Following on from an article published in CBT Today in May 2017, this video explores the stigma of psychological suffering.
More and more is being written on the subject of stigma especially with the expansion of mental health awareness campaigns around the UK. These include Time to Change, See Me, and Stamp out Stigma. And, whilst the people involved in these campaigns appear to have well-meaning intentions, I believe that in some ways they are contributing to the on-going problems that lead to stigma.
This unfortunate irony, can be observed when you explore the impact of language. Words are powerful and they have an impact on the way people feel and behave. Words that describe mental health problems as being an illness like any other, tend to have a problematic effect. Instead of bringing people closer together, biological accounts of psychological suffering have been shown to increase fear and suspicion. And, of course, these are the conditions were prejudice is more likely to grow.
In this 5 minutes video, I explore the negative effects of language on fear, prejudice and the stigmatisation of psychological suffering. The aim is to show how seemingly benign words can have a negative impact on people’s felt safety. And, I present a way of moving forwards through the conversations we have with the hope that it will change how people act when they experience fear and uncertainty.
Fear, anxiety and uncertainty are common experiences working in healthcare. Often, there is a lot of risk that cannot be controlled 100%. And, what we know is that when people feel scared, they are more likely to move to the right in their beliefs and actions. This means that people will start to act authoritatively when what people need is to be listened to. It means that people will start to act as if they no best and that others are not capable of making decisions for themselves. When what is really needed is support and guidance to take calculated risks to make things better.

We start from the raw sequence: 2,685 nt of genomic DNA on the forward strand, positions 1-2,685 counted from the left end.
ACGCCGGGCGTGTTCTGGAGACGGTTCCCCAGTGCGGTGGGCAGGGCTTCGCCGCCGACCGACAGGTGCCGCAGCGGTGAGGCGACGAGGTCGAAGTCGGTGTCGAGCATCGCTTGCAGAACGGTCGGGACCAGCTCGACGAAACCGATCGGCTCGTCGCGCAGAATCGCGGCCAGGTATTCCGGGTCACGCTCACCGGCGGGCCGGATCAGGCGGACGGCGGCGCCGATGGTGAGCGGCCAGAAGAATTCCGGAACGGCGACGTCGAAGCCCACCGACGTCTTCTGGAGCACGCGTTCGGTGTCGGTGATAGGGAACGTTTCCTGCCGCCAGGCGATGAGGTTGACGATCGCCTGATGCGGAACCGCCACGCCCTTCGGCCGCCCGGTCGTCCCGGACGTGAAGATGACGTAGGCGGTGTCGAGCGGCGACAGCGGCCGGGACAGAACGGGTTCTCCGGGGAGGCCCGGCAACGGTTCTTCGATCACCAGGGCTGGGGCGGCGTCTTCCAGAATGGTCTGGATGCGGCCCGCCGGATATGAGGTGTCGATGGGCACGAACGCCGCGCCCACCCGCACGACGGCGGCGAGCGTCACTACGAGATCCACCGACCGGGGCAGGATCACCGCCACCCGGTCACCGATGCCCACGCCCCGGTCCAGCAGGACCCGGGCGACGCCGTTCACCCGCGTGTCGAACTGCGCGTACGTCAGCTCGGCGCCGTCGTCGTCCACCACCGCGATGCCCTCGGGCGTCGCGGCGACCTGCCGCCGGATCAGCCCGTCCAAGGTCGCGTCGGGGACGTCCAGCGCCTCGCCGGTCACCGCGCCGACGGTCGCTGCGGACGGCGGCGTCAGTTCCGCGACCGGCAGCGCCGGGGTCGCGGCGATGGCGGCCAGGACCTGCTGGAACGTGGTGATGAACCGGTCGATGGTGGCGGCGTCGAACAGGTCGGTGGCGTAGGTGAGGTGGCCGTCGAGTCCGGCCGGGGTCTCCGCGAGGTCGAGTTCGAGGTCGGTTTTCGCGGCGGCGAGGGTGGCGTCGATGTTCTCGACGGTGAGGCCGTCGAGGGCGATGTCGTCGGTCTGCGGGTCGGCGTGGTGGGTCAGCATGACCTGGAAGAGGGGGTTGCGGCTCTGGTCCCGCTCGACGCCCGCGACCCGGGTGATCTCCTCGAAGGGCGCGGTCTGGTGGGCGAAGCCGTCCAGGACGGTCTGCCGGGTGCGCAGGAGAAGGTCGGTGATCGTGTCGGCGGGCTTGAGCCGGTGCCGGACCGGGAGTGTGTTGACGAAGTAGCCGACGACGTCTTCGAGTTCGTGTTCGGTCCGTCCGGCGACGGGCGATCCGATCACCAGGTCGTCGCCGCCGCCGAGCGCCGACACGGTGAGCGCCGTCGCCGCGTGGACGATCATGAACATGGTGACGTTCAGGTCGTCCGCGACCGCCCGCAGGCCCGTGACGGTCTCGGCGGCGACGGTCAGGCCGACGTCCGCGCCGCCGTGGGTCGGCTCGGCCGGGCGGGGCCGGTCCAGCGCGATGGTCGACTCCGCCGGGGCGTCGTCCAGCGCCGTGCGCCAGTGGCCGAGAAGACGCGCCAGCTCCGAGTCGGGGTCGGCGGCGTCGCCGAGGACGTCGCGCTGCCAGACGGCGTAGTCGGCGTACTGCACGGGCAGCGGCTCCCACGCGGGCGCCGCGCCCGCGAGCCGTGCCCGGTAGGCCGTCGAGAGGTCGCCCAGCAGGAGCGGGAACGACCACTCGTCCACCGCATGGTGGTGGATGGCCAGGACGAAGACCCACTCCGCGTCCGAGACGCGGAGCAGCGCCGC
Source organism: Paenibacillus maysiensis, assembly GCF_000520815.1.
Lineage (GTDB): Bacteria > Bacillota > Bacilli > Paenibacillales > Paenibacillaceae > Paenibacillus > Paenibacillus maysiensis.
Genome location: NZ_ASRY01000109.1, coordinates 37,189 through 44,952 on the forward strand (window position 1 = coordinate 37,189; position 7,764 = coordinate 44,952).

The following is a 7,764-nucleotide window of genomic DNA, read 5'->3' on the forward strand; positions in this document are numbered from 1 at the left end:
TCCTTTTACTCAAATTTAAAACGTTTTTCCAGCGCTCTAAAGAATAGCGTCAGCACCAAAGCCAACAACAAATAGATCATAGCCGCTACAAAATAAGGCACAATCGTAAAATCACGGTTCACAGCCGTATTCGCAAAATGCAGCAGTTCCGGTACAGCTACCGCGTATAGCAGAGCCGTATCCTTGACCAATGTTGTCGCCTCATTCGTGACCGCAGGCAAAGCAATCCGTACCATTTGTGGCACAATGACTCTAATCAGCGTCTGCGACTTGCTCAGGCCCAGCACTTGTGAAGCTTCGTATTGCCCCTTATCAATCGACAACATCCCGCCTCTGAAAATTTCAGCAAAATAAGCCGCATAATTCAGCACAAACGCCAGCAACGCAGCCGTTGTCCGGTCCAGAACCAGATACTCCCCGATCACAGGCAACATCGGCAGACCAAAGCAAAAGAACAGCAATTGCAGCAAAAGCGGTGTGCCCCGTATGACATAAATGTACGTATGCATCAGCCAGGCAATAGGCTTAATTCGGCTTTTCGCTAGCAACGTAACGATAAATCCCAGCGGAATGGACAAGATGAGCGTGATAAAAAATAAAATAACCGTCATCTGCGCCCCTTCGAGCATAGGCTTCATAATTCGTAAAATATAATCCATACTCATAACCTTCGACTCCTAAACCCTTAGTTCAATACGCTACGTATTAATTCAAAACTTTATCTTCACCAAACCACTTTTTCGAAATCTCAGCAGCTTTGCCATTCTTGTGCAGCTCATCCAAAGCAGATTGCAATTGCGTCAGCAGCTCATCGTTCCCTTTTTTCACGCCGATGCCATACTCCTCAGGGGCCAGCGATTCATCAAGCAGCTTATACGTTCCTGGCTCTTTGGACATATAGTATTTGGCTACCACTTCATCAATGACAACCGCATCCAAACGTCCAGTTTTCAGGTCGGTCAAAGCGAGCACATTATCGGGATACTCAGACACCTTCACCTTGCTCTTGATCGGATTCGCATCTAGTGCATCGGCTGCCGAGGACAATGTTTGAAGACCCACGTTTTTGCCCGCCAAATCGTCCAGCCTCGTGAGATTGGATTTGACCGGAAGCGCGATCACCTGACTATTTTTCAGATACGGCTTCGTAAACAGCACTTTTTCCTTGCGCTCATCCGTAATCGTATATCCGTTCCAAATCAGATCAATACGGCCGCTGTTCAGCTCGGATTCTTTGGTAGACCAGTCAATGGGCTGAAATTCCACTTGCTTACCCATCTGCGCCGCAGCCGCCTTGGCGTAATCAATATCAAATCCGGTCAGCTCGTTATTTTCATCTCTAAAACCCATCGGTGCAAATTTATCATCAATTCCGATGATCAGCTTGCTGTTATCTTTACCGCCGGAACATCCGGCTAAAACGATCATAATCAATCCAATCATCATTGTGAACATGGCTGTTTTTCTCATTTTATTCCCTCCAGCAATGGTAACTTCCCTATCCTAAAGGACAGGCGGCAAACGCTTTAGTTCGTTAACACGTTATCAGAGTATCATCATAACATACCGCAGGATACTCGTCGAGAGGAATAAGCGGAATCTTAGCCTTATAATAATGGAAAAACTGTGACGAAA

The people I am talking about are health professionals; Doctors, Psychiatrists, Nurses, Therapists, Psychologists etc. As health professionals, we have a responsibility to shape the way healthcare is delivered. Often, there is a lot that is outside of our control. Not just the welfare of our clients or patients, but what our organisations allows us to do and not do. This can often feel frustrating to the clinician.
My hope is that by watching this video, you’ll learn some new ideas and ways to connect with those you want to help by choosing carefully the language you use.
In this video, Jim Lucas introduces a way to influence people and change how they act by starting with changes in healthcare. The contents of this brief IGNITE Style presentation (just 5 minutes long) cover research into Cognitive Linguistics, Moral Identity, Relational Frame Theory, Functional Contextualism, metaphor and Acceptance & Commitment Therapy (ACT).
Thank you for your interest in this work and please leave me a comment in the box below.
PS – Heads Together is a campaign co-ordinated by he Royal Foundation of The Duke and Duchess of Cambridge and Prince Harry. In my opinion, they are different to all the other campaigns I’ve come across and I recommend after watching this video, you take a look.